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 Formed elements

 erythrocyte (red blood cell)
 leukocyte (white blood cell)
 granulocytes: polymorphonuclear L. [N, B, E]
Specific G (netrul, basic and acidic) and azurophilic G
 agranulocytes: mononuclear L. [lymphocytes and monocytes]
azurophilic G (azure dye)
 platelet
 Plasma
 How to distinguish the formed elements in blood smear?
 The shape of the nucleus( anucleated, lobulated nucleus, round or horseshoe
nucleus)
 The color of the granules in cytoplasm( neutrophilic, acidophilic, basophilic)
 The color of the cytoplasm( bright-red, pink or light blue )
Blood smear with Wright’ methods.
Erythrocytes and Neutrophils in Blood smear
Erythrocytes are bright red stained and anucleated.
Neutrophils with segmented nuclei and abundant, pale staining granules.
Phagocytes of bacteria or small particles.
Eosinophili
c granules

Bilobed
nucleus

Eosinophil in Blood smear.
The nucleus is bilobed and pale stained.
There are large, distinctive, bright red-staining and refractile
granules in the cytoplasm.
Note: If you are in doubt, it is usually a neutrophil and not an eosinopil.
nucleus

Basophilic
granules

Basophil in Blood smear. It is difficult to find it in slides.
The nucleus is irregular and unclear with light blue stained.
The cytoplasm is packed with coarse basophilic granules.
The granules is similar with that of mast cell.
Monocytes are the largest cells present in Blood smear.
The shape of the nucleus is horseshoe or kindney-shaped and
eccentric.
The cytoplasm is gray- bluish in color without specific granules.
The monocytes is the precursor of the macrophages.
Blood
platelet

lymphocyte

Platelets and lymphocytes in Blood smear.
You can find small, medium and large lymphocytes in slides. Round and
densely stained nucleus; a small amount of sky-blue cytoplasm.
Platelets present single or in clumps. Irregualr purple-red structures.
• Cartilage is a specialized form of connective tissue, which consists of
cells called chondrocytes and extensive extracellular matrix, composed
of fibres and ground substance (glycosaminoglycans, proteoglycans).
• Cartilage is avascular and without lymphatic vessels or nerves. It is
translucent.
• There are 3 types of cartilage :
– Hyaline cartilage: type II collagen fibrils. [articular surfaces, respiratory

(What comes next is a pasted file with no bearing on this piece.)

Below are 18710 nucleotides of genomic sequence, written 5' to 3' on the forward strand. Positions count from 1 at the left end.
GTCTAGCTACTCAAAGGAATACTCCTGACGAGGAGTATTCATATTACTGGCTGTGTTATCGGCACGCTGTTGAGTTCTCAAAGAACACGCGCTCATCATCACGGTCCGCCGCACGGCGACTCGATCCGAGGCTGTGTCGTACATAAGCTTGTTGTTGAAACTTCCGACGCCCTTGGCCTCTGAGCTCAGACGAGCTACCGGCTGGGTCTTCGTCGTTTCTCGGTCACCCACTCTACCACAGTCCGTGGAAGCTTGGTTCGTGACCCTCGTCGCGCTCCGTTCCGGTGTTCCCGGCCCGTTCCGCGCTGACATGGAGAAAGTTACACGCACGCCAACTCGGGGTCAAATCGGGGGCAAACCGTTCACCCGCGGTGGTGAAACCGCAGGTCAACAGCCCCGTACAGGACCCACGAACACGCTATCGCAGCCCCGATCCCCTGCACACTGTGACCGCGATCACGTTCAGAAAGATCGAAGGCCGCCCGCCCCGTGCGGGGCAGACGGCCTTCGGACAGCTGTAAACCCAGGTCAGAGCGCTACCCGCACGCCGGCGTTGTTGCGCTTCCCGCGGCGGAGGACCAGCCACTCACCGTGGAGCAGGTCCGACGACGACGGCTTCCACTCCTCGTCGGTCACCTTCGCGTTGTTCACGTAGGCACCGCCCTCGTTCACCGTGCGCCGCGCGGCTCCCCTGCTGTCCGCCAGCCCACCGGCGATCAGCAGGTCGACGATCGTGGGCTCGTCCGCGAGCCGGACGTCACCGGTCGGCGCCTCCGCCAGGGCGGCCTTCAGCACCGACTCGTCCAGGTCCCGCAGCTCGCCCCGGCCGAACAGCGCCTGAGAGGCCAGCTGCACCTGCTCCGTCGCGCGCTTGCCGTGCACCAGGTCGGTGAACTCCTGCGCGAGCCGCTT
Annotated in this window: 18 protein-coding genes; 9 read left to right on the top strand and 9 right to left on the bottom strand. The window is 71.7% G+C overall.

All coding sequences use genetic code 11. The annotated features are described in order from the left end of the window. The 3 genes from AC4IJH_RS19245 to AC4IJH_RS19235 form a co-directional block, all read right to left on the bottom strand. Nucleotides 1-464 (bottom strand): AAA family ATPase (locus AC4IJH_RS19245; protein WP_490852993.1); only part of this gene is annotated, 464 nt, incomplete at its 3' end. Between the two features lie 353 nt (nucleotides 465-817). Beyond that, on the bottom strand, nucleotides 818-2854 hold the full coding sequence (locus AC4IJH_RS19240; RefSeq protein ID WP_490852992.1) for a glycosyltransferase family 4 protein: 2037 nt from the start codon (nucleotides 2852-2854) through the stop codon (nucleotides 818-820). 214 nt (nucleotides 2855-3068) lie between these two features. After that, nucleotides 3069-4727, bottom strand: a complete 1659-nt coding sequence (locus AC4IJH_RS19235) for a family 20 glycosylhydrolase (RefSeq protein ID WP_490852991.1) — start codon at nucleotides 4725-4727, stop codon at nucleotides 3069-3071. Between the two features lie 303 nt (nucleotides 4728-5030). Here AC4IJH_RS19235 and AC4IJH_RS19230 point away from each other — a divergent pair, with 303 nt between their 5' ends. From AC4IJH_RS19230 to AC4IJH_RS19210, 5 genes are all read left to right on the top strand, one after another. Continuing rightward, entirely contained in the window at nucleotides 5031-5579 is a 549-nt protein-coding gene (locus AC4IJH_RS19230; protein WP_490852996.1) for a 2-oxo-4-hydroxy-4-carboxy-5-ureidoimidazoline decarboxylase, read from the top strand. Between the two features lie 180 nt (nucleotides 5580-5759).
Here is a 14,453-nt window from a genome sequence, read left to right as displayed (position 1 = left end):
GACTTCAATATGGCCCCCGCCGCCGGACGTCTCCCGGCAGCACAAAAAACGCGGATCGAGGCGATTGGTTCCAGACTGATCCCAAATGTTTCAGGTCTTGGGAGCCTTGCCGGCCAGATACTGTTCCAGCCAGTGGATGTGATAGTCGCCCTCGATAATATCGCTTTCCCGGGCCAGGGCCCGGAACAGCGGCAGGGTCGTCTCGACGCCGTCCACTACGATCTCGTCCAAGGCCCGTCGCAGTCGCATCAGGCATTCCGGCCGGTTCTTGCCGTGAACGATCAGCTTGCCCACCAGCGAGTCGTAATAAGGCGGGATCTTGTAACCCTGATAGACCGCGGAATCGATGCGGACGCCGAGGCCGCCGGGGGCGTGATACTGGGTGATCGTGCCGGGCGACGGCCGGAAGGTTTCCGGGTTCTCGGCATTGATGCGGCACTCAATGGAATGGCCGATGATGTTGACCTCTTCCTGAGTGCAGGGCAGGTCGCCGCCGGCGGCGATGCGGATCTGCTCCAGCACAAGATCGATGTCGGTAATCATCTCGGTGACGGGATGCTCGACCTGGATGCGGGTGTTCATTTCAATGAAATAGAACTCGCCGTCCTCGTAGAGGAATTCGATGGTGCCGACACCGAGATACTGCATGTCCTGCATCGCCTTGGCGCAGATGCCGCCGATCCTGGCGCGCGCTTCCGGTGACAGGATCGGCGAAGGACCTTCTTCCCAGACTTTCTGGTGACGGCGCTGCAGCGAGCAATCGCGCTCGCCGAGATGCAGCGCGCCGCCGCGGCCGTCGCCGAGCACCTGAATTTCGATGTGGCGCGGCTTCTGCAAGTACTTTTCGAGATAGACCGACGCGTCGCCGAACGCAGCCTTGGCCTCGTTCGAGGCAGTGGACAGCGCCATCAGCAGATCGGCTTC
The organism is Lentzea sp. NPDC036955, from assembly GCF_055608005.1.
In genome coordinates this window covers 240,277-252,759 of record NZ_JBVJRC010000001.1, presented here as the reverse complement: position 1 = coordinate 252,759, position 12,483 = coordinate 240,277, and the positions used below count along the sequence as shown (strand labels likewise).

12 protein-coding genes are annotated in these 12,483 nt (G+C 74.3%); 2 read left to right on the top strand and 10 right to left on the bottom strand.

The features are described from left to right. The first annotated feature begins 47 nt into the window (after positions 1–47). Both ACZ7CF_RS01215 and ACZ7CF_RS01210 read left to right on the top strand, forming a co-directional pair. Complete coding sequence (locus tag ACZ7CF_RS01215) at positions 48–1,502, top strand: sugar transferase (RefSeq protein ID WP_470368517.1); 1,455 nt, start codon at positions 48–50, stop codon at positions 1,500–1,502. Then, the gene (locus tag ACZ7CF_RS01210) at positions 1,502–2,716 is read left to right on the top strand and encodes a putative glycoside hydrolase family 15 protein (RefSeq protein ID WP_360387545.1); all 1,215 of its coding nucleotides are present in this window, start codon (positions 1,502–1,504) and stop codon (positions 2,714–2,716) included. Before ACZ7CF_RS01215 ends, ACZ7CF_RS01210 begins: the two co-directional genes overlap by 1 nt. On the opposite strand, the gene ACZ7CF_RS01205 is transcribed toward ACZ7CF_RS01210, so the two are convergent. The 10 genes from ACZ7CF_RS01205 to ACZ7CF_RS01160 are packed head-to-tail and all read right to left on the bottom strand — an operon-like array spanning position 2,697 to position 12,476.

system, epiphyseal and costal cartilage]
– Elastic carilage: type II collagen and elastic fibres. [ear and epiglottis]
– Fibrocartilage: coarse type I collagen fibres bundles. [intervertebral disc and
pubic symphysis]
Isogenous groups: some chondrocytes appear in groups of up to eight cells, which
originated from mitotic division of a single chondrocyte.
hyaline cartilage
per
icho
nd
riu m

Section NO.52 show hyaline cartilage from trachea.
Isogenous group

per
icho
lacuna
e

ndr
iu m
per
icho
ndr
iu

chondrocyt
m

e

Hyaline cartilage under higher mag.
Section No.6 show elastic cartilage from the auricle with special
stain.
Cartilage
capsule

Elastic cartilage under higher
mag.
Fibrocartilage from intervertebral discs with HE stain.
No.1 show chondrocytes or isogenous groups.
No.2 show collagenous fibres bundles.
Fibrocartilage from intervertebral discs with HE stain under higher mag.
No.1 show chondrocytes or isogenous groups.
No.2 show collagenous fibres bundles.
Questions for review

• What components does the cartilage matrix consist of?
• Describe the structural features of three types of cartilage.
• Describe the structure and function of erythocytes.
• Compare white blood cells in structure and function.
• Describe the origin, migration and biologic features of
hematopioetic stem cells.
Drawing
• Hyaline cartilage and elastic cartilage.
including perichondrium, chondroblast,
chondrocytes and isogenous groups.
• Formed elements of blood.